Deep Thought

a progressive rock adventure

Reviews - Morphios

Progressive World

Stephanie Sollow

Morphios begins with the title track, structurally similar to classic Marillion, but the swirling keyboards of Dominik Pfleghaar are much higher in tone, and vocalist Pat Merz sounds nothing like either Fish nor Hogarth. In fact, on this, Deep Thought are closer to French and Italian progressive than UK. I'm brought to mind of Eris Pluvia or Ezra Winston, without the winds. For a few beats we get wah-wah guitar that...well, without meaning to paraphrase Neal Morse (cf Morse interview), it sounds like that used in the "Theme From Shaft."

Do the Hustle!! Hmm, well, maybe not, but that's the rhythm for Grave, which is anything but. Keys parp sprightly, the percussion and bass are jaunty, the guitar lines upbeat. You'd have expected some very dark and sinister playing with a title that - or at least somber with reflective lyrics - something like Thomas Grey's "Elegy Written In A Country Courtyard" perhaps, though I don' t know why that comes to mind here. It's not a bad instrumental, mind you, but does have a strong disco feel about it.

Waiting For Darkness wouldn't seem out of place on an Ilúvatar disk or, looking even further back, mid-to-late 70's Genesis. Except, again here, it is much too bright for what one would expect to be a somber sentiment. Once you get past that, it's an okay tune. The keys are a little muddy, a little too echoey, and Merz' vocal performance here could be stronger.

Gone is a full of dynamic contrasts between gentle, more acoustic-like segments and rockier, angrier sections. Acoustic-like, but not acoustic. Where guitar has the lead in the former, it is percussion that has the lead in the latter. This is more epic as moves beyond this after some time into a lilting guitar passage, accented by tinkling keys, and sinewy bass. Then some dark, epic tones come to the fore (this is what Grave should have sounded like), but only briefly and then just before it ends.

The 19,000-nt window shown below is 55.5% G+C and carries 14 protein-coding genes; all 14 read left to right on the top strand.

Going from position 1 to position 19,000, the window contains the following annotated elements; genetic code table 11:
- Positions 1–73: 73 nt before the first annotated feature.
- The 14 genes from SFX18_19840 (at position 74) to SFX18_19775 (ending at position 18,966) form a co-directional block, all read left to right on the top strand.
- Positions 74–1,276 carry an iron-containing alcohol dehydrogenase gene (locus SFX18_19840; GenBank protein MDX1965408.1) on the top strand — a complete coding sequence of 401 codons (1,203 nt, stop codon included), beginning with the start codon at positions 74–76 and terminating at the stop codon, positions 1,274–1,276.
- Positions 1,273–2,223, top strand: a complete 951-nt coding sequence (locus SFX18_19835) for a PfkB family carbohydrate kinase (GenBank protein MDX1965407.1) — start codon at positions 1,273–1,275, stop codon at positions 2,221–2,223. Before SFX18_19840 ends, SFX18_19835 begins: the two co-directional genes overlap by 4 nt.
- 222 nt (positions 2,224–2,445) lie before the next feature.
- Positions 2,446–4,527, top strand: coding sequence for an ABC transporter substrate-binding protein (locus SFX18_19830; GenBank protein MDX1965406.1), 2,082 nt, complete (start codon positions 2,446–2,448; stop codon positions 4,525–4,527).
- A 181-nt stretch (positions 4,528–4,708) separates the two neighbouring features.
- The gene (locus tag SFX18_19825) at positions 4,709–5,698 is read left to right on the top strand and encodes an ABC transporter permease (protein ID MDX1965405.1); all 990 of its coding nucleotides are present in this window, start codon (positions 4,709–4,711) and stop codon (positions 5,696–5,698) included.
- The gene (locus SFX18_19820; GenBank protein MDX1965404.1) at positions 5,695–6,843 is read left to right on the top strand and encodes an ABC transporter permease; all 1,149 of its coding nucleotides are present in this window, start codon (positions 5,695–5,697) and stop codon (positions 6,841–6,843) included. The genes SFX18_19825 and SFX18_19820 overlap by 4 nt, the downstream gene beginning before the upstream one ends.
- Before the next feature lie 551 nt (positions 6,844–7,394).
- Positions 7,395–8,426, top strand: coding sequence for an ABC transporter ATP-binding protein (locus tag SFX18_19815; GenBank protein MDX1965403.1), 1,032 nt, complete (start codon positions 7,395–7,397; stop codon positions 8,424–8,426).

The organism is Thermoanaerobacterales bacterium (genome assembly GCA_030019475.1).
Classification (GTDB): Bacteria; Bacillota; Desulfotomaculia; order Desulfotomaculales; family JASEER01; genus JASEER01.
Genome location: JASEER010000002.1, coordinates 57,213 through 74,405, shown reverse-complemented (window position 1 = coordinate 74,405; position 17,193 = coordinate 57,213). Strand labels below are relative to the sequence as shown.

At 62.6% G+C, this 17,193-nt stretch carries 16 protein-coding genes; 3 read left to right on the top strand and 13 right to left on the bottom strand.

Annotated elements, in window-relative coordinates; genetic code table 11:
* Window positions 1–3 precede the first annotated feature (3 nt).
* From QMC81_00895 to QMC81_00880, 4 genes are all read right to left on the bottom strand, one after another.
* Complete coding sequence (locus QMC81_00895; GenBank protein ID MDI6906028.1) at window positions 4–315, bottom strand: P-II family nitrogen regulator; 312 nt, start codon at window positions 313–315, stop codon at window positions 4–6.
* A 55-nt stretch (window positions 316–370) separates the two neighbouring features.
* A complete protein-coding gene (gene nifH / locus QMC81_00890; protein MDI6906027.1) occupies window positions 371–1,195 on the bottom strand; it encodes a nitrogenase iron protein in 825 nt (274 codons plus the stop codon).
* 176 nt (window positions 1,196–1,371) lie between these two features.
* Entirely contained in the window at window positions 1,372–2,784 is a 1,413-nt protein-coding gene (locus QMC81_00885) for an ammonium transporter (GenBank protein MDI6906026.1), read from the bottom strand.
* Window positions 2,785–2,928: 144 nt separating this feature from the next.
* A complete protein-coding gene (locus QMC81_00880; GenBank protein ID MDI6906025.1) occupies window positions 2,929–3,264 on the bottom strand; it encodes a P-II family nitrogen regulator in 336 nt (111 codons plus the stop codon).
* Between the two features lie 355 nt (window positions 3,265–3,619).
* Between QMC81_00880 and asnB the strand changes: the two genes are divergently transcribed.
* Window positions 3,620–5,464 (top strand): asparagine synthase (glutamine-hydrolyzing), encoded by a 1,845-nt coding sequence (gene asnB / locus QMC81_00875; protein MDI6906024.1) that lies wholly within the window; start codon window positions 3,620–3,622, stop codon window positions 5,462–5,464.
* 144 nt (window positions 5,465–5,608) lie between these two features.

Silent Four is the spotlight track for Martin Altenbach's drums, which intro this track. Dark guitar lines create a sense of foreboding, which is undercut by the bright keys. Throughout, I realize, the keys also take on the role of brass with a somewhat medieval feel. This is a nice instrumental track.

Inside The Dune returns to the disco flavor - open, fat bass and guitar chords. All that's missing is the mirror ball. Okay, that's really just the intro, as the rest is moody prog more in the style of...well, I thought of Egdon Heath. Anything You Want made me think of Live.

Overall this is a nice disk and worth hearing. There are some production quibbles, but as was mentioned to me, this was self-produced without having a large budget. With that taken into consideration, this is a pretty darn good release. The quibble I have is that sometimes the drums sound a little tinny, or the percussion is up in the mix when it needs to be back a little bit, and everything seems a little quite, but really nothing major.